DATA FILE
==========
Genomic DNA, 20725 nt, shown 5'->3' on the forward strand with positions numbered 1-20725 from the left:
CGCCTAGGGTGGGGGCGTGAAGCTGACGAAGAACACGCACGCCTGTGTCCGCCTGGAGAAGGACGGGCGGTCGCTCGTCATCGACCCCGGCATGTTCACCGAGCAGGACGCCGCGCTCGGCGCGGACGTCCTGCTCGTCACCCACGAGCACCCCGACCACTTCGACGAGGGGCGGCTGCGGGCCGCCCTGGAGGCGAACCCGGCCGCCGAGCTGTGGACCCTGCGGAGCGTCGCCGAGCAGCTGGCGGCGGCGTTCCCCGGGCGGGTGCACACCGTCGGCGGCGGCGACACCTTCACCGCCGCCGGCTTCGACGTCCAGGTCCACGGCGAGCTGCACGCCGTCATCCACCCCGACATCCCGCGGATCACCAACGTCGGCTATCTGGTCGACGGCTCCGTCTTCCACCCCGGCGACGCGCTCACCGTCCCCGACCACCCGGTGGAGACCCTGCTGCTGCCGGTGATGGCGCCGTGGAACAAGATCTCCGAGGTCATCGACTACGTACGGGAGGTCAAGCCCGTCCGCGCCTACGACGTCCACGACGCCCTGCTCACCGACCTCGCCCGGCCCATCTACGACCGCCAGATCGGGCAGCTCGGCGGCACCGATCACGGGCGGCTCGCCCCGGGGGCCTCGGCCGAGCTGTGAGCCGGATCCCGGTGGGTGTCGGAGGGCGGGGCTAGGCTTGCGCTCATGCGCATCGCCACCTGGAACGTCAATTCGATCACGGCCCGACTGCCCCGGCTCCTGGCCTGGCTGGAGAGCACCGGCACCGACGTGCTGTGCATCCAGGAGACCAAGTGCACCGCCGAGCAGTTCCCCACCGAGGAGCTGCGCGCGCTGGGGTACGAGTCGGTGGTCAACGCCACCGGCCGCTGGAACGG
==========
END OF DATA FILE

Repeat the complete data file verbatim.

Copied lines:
Genomic DNA, 20725 nt, shown 5'->3' on the forward strand with positions numbered 1-20725 from the left:
CGCCTAGGGTGGGGGCGTGAAGCTGACGAAGAACACGCACGCCTGTGTCCGCCTGGAGAAGGACGGGCGGTCGCTCGTCATCGACCCCGGCATGTTCACCGAGCAGGACGCCGCGCTCGGCGCGGACGTCCTGCTCGTCACCCACGAGCACCCCGACCACTTCGACGAGGGGCGGCTGCGGGCCGCCCTGGAGGCGAACCCGGCCGCCGAGCTGTGGACCCTGCGGAGCGTCGCCGAGCAGCTGGCGGCGGCGTTCCCCGGGCGGGTGCACACCGTCGGCGGCGGCGACACCTTCACCGCCGCCGGCTTCGACGTCCAGGTCCACGGCGAGCTGCACGCCGTCATCCACCCCGACATCCCGCGGATCACCAACGTCGGCTATCTGGTCGACGGCTCCGTCTTCCACCCCGGCGACGCGCTCACCGTCCCCGACCACCCGGTGGAGACCCTGCTGCTGCCGGTGATGGCGCCGTGGAACAAGATCTCCGAGGTCATCGACTACGTACGGGAGGTCAAGCCCGTCCGCGCCTACGACGTCCACGACGCCCTGCTCACCGACCTCGCCCGGCCCATCTACGACCGCCAGATCGGGCAGCTCGGCGGCACCGATCACGGGCGGCTCGCCCCGGGGGCCTCGGCCGAGCTGTGAGCCGGATCCCGGTGGGTGTCGGAGGGCGGGGCTAGGCTTGCGCTCATGCGCATCGCCACCTGGAACGTCAATTCGATCACGGCCCGACTGCCCCGGCTCCTGGCCTGGCTGGAGAGCACCGGCACCGACGTGCTGTGCATCCAGGAGACCAAGTGCACCGCCGAGCAGTTCCCCACCGAGGAGCTGCGCGCGCTGGGGTACGAGTCGGTGGTCAACGCCACCGGCCGCTGGAACGG